Wednesday, December 30, 2009

Open air Meetings - R.A. Torrey

Here is some incredibly practical teaching from R.A. Torrey on Open-Air preaching. You can read the entire Article HERE.

IV. Don't.

1. Don't unnecessarily antagonize your audience. I heard of a man addressing a Roman Catholic audience in the open air and pitching into the Roman Catholic Church and the Pope. That man did not have good sense. Another man attempted a prohibition discourse immediately in front of a saloon. He got a brick instead of votes.

Don't get scared. Let Psalm 27: 1 be your motto: "The Lord is my light and my salvation; whom shall I fear? the Lord is the strength of my life; of whom shall I be afraid?" There is not a particle need of being scared. You may be surrounded by a crowd of bowling hoodlums, but you may be absolutely certain that you will not be hurt unless the Lord wants you to be hurt; and if the Lord wants you to be hurt, that is the best thing for you. You may be killed if the Lord sees fit to allow you to be killed, but it is a wonderful privilege to be killed for the Lord Jesus Christ. One night I was holding a meeting in one of the worst parts of Chicago. Something happened to enrage a part of the crowd that gathered around me. Friends near at hand were in fear lest I be killed, but I kept on speaking and was not even struck.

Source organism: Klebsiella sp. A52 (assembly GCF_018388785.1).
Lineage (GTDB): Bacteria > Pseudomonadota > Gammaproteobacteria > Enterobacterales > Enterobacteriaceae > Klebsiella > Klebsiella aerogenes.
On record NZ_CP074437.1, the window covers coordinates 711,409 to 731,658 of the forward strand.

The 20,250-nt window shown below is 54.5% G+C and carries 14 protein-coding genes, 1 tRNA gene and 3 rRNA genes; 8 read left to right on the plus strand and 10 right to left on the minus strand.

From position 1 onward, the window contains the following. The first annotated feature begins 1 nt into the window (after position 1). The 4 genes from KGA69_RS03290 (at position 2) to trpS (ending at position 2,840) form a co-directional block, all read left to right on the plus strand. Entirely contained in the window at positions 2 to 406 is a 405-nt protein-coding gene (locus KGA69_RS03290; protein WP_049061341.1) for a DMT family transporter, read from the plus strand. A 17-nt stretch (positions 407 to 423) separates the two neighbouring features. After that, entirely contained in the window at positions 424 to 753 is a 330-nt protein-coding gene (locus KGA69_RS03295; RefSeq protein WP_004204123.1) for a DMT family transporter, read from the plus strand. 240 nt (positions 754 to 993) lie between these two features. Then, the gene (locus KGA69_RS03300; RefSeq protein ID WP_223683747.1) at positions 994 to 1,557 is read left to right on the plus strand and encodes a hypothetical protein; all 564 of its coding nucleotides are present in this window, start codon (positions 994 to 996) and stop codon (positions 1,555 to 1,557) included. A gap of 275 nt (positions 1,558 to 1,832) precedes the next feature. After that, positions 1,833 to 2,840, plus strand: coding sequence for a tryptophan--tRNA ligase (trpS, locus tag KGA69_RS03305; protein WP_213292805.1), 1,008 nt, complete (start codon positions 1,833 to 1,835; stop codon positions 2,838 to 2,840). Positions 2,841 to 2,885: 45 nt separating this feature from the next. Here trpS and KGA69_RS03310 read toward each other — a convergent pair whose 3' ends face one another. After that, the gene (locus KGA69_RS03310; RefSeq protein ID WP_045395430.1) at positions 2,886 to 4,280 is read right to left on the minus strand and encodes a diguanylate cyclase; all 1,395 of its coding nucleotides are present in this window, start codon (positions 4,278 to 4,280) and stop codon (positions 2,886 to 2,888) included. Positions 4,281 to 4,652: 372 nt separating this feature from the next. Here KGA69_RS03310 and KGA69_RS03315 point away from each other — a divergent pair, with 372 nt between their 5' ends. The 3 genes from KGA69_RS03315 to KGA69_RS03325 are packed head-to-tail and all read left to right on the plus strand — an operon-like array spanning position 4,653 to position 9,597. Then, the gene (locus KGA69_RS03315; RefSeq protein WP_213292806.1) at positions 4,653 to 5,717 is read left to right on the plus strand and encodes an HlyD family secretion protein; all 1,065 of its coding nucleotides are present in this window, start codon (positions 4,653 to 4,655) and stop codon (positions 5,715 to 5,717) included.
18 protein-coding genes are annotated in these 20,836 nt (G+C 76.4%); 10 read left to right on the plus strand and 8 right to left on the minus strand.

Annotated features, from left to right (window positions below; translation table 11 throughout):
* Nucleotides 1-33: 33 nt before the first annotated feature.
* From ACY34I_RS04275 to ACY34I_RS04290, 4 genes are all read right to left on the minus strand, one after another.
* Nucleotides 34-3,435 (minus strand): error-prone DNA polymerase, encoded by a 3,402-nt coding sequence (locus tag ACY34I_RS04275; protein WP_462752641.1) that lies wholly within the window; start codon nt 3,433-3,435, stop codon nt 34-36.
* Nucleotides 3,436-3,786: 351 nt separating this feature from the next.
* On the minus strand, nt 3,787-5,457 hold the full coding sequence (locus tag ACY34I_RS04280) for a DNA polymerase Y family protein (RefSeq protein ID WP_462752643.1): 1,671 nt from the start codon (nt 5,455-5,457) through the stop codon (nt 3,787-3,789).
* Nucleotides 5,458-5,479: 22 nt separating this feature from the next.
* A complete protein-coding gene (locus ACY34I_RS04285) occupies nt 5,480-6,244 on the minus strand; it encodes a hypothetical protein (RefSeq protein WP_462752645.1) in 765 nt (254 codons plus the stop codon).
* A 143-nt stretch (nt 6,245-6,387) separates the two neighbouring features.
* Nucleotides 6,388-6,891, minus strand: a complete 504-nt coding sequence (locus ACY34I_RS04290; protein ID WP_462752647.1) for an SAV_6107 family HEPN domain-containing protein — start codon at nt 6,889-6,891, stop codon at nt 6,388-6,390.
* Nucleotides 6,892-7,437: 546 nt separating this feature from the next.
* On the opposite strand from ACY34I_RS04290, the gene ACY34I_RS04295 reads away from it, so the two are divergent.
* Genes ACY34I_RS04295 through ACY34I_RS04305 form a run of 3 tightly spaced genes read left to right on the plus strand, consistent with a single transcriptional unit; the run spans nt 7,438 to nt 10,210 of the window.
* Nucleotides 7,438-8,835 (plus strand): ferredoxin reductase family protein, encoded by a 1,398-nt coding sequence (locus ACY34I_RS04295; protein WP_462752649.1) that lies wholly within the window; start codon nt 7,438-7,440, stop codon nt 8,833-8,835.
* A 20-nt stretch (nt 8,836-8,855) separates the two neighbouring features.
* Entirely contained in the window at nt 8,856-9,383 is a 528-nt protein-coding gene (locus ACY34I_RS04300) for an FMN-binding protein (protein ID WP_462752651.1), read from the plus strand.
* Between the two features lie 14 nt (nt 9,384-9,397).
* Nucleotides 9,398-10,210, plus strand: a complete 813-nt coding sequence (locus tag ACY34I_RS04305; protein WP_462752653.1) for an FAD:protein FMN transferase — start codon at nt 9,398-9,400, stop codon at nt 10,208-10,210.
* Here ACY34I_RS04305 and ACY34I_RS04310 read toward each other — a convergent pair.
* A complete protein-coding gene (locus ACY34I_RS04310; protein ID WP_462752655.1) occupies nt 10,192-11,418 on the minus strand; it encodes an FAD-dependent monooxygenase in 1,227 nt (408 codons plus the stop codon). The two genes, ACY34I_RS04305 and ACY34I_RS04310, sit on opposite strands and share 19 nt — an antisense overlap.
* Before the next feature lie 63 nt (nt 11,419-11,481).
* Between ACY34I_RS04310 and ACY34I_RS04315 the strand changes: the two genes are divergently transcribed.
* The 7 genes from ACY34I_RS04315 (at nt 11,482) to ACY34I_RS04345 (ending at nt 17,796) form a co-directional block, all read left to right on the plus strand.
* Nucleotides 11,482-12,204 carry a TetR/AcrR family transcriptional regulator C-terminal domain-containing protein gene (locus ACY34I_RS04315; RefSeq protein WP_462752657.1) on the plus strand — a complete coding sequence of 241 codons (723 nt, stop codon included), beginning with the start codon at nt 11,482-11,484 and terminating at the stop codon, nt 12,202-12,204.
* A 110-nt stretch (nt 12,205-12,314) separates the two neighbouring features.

Don't lose your temper. Whatever happens, never lose your temper. You ought never to get angry under any circumstances, but it is especially foolish to do so when you are holding an openair meeting. You will doubtless have many temptations to lose your temper, but never do it. It is very hard to hit a man when he is serene, and if you preserve your serenity, the chances are that you will escape unscathed. Even if a tough strikes you, he cannot do so a second time if you remain calm. Serenity is one of the best safeguards.